India strategy for the world's highest-valued startups
A unicorn is a privately held, venture capital-backed startup with at least a $1 BN valuation. There are 701 unicorns in the world with a combined valuation of $2,245 BN, as per CB Insights.
Some companies like Bytedance and Stripe have stayed private despite having a market value bigger than most listed companies. Thus they remain a unicorn startup as per the definition even though some might question the logic.
Startups start by solving local problems and then expand to neighbouring countries. Most of them (99%) stay confined to their home geographies. Most successful business models have local players solving local issues. Deezer, a French music app, is a good example. It has not entered India because India has several local music streaming apps.
But the most successful startups become global. Think Uber, Salesforce, and Spotify. Although none of them is a startup now after their IPO, they started expanding outside their home markets before they became public companies. So globalisation does happen but few startups, especially the biggest ones, achieve it. These big startups either acquire the local competitors or compete with them when they enter a new market. Uber competing against Ola in India is a good case study.
So out of this list of the 12 biggest global startups, how many are present in India, and why have some chosen to stay away from the Indian market? Let's analyse them individually.
Bytedance operated one of the most popular social media apps, TikTok, in India before GOI banned Chinese companies.
Stripe, the online payment behemoth, has already launched its operations in India, although its footprint is still small.
I don't think SpaceX has any India plans. I doubt the Indian government or private sector will use SpaceX over ISRO for launching satellites or sending space missions.
DiDi operates ride haling taxi services across Asia. But Ola and Uber dominate the Indian market, and DiDi has a non-compete agreement with Ola. So no India plans for DiDi.
Next on the list is Instacart, a US grocery delivery and pickup provider. Given the plethora of Indian last-mile delivery (LMD) startups and the high burn nature of the business, I doubt we will see Instacart in India. And to be honest, we don't need another LMD company. We have plenty.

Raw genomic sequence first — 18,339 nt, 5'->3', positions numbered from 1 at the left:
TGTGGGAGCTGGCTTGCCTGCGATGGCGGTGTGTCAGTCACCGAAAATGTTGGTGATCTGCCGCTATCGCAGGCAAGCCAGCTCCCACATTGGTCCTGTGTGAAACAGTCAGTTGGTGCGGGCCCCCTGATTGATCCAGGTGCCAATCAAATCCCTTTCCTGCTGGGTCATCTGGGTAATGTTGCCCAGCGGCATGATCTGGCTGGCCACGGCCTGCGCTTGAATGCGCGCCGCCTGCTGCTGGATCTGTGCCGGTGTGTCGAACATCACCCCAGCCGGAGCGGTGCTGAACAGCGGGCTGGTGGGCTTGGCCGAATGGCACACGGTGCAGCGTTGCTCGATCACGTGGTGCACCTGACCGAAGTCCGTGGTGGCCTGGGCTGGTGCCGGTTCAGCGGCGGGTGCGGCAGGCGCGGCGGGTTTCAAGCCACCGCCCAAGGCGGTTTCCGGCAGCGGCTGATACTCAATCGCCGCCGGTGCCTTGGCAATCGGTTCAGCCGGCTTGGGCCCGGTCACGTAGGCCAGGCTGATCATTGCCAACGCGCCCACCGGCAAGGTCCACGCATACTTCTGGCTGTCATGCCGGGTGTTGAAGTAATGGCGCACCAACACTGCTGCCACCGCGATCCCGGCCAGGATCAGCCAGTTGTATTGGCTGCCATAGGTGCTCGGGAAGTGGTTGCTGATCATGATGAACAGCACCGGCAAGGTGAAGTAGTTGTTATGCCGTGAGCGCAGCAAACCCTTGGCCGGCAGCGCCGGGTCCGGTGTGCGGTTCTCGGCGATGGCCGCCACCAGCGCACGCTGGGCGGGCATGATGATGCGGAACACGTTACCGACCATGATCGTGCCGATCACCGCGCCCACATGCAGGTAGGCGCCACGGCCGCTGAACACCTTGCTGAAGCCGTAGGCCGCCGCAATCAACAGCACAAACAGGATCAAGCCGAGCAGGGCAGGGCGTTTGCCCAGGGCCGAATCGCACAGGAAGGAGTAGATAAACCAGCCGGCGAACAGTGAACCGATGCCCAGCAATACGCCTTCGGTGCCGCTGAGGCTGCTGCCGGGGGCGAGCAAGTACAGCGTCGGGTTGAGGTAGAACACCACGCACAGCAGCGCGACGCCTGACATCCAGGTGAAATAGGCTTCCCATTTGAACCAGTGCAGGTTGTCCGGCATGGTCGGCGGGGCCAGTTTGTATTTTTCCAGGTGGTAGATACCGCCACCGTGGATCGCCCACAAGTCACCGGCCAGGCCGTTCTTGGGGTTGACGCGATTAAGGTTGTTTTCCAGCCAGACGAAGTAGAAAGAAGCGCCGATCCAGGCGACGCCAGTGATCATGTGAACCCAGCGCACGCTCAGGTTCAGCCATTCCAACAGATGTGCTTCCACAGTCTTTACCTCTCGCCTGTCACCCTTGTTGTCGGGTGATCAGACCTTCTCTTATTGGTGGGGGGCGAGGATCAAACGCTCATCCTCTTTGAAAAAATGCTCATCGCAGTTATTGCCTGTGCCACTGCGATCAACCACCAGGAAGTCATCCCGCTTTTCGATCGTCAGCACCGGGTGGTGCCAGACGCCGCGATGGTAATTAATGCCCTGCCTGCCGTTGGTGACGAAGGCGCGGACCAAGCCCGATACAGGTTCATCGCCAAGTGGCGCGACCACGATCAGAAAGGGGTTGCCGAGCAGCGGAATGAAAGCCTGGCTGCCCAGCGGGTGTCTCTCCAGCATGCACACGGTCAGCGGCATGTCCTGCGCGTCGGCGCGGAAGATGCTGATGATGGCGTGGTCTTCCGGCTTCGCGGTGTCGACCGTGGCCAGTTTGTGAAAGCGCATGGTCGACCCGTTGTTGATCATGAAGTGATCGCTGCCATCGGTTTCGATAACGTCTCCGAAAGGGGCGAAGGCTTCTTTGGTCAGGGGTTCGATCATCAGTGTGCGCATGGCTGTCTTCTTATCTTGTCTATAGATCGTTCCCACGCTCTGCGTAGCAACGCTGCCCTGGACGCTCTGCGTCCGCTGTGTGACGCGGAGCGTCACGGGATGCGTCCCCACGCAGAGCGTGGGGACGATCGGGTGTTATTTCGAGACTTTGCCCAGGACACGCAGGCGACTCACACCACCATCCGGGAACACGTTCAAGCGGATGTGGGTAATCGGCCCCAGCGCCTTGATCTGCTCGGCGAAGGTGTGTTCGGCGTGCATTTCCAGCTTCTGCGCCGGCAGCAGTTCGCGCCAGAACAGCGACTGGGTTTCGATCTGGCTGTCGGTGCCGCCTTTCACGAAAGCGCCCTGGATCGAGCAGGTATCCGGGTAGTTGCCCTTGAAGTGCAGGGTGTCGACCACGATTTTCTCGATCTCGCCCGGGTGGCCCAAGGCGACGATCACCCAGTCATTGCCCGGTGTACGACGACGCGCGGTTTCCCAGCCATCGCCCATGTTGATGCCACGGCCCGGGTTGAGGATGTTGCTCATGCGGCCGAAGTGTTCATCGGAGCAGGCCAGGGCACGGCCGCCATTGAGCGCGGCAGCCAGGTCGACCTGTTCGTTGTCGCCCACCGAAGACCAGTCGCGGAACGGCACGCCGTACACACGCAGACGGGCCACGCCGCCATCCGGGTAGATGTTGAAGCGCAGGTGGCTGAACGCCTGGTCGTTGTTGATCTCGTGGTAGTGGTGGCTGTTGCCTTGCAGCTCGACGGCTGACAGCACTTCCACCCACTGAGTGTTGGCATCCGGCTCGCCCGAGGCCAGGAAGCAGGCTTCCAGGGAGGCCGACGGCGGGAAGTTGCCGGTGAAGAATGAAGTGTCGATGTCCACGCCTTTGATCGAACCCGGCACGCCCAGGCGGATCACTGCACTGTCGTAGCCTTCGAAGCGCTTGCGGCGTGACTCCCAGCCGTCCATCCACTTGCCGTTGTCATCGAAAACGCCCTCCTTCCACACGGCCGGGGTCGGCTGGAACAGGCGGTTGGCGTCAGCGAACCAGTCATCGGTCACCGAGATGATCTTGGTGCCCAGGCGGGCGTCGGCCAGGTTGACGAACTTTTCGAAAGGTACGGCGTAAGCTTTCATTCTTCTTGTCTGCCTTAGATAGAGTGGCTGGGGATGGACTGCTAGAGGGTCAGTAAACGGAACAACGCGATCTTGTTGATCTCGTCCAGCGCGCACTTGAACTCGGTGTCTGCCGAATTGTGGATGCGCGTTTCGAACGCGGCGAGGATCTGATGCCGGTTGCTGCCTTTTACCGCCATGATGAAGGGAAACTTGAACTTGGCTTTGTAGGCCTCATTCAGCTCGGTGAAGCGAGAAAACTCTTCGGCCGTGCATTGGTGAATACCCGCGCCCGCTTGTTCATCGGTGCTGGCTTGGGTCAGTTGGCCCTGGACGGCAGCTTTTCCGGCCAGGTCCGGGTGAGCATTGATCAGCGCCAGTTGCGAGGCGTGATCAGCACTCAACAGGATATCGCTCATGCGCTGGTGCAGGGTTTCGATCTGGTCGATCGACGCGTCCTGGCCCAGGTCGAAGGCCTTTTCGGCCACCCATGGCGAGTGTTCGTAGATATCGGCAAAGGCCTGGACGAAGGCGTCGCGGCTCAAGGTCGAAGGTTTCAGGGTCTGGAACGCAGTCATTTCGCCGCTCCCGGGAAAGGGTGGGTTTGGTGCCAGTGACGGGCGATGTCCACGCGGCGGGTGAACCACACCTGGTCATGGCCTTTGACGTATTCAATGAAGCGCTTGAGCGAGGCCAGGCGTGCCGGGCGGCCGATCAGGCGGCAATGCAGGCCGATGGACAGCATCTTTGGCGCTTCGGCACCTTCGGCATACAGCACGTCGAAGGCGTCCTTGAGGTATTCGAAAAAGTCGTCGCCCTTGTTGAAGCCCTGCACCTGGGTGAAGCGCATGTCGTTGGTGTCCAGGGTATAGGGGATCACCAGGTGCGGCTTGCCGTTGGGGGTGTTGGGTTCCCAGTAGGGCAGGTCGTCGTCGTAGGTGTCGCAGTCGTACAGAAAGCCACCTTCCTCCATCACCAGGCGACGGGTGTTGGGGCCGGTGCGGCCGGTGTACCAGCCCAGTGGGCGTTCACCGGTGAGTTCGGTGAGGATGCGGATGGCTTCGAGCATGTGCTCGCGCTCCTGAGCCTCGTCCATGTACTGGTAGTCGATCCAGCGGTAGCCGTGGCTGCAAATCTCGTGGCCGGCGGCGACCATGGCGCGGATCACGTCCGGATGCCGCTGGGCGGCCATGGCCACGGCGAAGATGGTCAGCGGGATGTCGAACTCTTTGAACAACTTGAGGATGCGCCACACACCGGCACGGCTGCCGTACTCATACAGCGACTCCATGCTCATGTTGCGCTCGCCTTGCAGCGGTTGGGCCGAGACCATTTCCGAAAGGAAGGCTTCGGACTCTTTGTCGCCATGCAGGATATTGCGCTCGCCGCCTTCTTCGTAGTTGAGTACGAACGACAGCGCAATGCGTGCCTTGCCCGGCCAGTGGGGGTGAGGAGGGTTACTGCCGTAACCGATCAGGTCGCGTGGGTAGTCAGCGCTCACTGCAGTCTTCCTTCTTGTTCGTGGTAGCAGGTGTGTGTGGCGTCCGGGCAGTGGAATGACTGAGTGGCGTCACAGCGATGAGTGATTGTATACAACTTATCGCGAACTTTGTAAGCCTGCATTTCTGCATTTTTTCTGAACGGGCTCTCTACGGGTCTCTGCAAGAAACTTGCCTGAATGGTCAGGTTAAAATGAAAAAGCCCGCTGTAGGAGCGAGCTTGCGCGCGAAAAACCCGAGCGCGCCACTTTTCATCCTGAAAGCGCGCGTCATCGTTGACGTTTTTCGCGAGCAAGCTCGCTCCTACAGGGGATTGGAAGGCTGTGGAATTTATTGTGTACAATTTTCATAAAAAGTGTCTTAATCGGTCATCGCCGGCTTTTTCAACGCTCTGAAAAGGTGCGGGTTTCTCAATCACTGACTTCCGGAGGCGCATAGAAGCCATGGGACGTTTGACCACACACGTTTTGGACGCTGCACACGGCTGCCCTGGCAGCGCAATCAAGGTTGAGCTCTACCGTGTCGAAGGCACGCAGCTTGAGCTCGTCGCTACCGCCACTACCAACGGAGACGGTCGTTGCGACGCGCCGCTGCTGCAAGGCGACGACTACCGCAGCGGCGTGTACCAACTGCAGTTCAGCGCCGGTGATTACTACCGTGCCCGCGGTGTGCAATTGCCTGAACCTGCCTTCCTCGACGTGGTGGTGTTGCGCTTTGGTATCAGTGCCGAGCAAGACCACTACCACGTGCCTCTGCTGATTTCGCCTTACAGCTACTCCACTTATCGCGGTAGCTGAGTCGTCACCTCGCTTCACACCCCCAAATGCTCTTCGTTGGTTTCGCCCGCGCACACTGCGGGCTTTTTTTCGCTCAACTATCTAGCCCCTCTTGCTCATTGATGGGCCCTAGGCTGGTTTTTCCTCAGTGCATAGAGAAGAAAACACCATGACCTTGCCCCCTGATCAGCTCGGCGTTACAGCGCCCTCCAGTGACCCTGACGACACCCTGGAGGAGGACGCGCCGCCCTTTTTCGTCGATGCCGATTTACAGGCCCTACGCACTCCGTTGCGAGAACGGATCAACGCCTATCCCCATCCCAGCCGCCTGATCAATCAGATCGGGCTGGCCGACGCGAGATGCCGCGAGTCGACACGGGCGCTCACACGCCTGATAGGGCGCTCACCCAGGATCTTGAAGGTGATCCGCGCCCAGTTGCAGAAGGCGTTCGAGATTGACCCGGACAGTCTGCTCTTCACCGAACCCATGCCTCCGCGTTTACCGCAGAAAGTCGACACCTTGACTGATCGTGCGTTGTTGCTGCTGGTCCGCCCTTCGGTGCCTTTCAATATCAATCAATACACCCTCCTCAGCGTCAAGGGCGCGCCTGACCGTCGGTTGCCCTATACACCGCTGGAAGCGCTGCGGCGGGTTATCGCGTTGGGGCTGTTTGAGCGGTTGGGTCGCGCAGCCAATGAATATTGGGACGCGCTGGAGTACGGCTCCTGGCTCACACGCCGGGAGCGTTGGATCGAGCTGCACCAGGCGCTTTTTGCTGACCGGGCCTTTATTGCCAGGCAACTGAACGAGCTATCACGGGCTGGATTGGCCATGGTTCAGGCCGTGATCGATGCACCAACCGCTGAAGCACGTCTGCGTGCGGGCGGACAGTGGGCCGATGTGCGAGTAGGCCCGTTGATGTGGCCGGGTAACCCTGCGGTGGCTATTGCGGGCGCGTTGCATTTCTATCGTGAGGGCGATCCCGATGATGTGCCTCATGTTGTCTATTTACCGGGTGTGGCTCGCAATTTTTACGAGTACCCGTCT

UiPath, a robotics automation platform, is already present in India and counts Tech Mahindra and Wipro as its customers. It will grow as more Indian companies go down the end to end automation and digital transformation route.
Klarna is a Swedish online payments company for retailers. Klarna doesn't serve India, and it will stay away given the competition and bloodbath in the Indian online payments sector.
Epic Games is an American video games developer that owns popular games like Fortnite, Rocket League, and GTA. These games are already quite popular in India. Indian PC gaming market is growing rapidly, and we can expect Epic Games to focus more on expanding its footprint in India.
Databricks has built a cloud-based tool for processing and transforming massive amounts of data through AI and ML. Like all major enterprise SaaS startups, it is present in India.
Rivian is an American EV manufacturer like Tesla. It is still developing its EVs, and I don't think it has any India plans. India might become a huge light commercial EV market, especially in 2 and 3 wheelers, but I doubt we will see big EV trucks, the type that Rivian is developing, in India.
Nubank is a Brazilian NeoBank with a presence all over Latin America. It is quite difficult for foreign banks to enter India, and the Indian fintech sector is also developed with several local champions. So I doubt Nubank will come to India, but we will soon see several homegrown Neobanks.
GoTo was formed by the merger of Gojek – an Indonesian platform for transports, payments, and food delivery and Tokopedia – an Indonesian e-commerce giant. GoTo dominates the Indonesian market in all its businesses, but India has several strong players in all these sectors. Thus, GoTo's India chances are slim.
I believe the biggest startups (I mean the really massive ones) will start becoming more global with time. Then we will see more global unicorns coming to India and more Indian unicorns expanding outside India.